When a "fact" tastes good and is repeated enough, we tend to believe it, no matter how false it may be. Understanding the illusory truth effect can keep us from being bamboozled. *** A recent Verge article looked at some of the unsavory aspects of working as Facebook content moderators-the people who spend their days cleaning up the social network's most toxic content.
It's commonplace to say that we're all deluged by more information than we can possibly handle. Less commonplace is the acknowledgement that human judgements also rely upon secondary information that doesn't come from any external source - and that offers one of the most powerful tools we possess for dealing with the deluge itself.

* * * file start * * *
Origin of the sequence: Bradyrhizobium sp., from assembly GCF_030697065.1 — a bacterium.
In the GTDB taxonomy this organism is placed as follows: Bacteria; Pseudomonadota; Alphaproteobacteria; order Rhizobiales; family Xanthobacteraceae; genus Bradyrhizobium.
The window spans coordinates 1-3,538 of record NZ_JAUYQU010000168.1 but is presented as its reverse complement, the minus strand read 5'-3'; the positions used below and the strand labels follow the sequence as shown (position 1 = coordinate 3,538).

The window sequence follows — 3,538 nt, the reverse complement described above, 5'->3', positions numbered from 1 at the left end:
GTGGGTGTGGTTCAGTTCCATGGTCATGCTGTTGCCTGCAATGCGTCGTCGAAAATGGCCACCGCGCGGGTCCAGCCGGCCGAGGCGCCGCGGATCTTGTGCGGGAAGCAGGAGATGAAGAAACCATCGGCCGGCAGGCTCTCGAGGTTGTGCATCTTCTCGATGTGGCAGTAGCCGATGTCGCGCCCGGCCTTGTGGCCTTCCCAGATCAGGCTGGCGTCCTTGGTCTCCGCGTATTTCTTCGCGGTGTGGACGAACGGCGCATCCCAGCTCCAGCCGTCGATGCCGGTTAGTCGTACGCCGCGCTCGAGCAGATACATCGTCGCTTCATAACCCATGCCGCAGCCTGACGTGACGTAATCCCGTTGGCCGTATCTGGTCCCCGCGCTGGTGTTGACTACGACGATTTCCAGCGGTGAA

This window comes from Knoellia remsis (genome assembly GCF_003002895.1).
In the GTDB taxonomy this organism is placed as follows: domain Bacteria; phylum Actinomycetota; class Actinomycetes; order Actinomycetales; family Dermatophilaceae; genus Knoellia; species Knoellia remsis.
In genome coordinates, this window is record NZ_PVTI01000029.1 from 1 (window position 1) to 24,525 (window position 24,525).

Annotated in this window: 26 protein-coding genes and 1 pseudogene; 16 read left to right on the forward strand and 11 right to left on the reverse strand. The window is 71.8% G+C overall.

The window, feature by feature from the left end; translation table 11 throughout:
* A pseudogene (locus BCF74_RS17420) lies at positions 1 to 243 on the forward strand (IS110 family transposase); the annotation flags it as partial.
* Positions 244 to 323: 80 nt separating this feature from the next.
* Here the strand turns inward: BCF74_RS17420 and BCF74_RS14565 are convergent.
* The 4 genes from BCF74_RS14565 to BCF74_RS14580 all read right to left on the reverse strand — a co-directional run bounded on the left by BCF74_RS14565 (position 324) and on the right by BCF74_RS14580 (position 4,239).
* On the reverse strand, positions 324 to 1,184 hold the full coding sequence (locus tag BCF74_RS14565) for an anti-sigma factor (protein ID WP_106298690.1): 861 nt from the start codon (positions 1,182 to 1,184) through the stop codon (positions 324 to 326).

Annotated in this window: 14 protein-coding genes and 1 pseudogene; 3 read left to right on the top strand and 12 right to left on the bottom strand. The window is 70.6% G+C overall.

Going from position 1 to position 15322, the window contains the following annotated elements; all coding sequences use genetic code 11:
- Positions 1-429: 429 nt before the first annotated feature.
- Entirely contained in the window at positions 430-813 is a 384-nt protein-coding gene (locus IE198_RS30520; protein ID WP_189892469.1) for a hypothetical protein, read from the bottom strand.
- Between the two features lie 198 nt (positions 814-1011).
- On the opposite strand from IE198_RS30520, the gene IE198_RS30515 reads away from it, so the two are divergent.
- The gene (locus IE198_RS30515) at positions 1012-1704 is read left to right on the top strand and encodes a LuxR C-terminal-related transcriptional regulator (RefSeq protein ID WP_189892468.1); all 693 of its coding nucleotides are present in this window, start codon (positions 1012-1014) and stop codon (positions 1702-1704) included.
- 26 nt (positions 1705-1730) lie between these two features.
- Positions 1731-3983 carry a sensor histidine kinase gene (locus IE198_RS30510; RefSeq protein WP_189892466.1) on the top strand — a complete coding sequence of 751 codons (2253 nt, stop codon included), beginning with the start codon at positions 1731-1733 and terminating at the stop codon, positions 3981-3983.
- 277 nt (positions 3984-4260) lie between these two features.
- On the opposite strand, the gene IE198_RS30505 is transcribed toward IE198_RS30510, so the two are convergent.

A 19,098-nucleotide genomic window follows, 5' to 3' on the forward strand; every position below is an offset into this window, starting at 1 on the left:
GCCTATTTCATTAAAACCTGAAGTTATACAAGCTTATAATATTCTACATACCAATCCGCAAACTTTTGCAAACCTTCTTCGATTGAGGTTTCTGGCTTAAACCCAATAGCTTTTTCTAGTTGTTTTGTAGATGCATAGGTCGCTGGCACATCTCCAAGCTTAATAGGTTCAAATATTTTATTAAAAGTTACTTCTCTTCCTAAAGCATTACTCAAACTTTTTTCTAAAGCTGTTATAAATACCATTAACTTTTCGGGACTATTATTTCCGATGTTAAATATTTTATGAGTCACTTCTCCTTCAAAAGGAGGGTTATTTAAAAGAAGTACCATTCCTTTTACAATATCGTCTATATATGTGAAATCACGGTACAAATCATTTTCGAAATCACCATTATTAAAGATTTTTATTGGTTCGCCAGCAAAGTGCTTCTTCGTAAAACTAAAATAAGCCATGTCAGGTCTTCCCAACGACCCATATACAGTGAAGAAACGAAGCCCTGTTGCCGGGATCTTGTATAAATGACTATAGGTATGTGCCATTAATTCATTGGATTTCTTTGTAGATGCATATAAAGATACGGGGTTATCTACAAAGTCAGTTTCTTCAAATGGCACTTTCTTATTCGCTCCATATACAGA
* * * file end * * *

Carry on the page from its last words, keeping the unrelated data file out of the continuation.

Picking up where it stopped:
There is an underappreciated paradox of knowledge that plays a pivotal role in our advanced hyper-connected liberal democracies: the greater the amount of information that circulates, the more we rely on so-called reputational devices to evaluate it.
The bandwagon effect is a cognitive bias that causes people to do things simply because they believe that others are doing the same. This form of thinking can affect various types of decisions that people make, including how they dress, which political candidate they vote for, and what ideologies they adopt.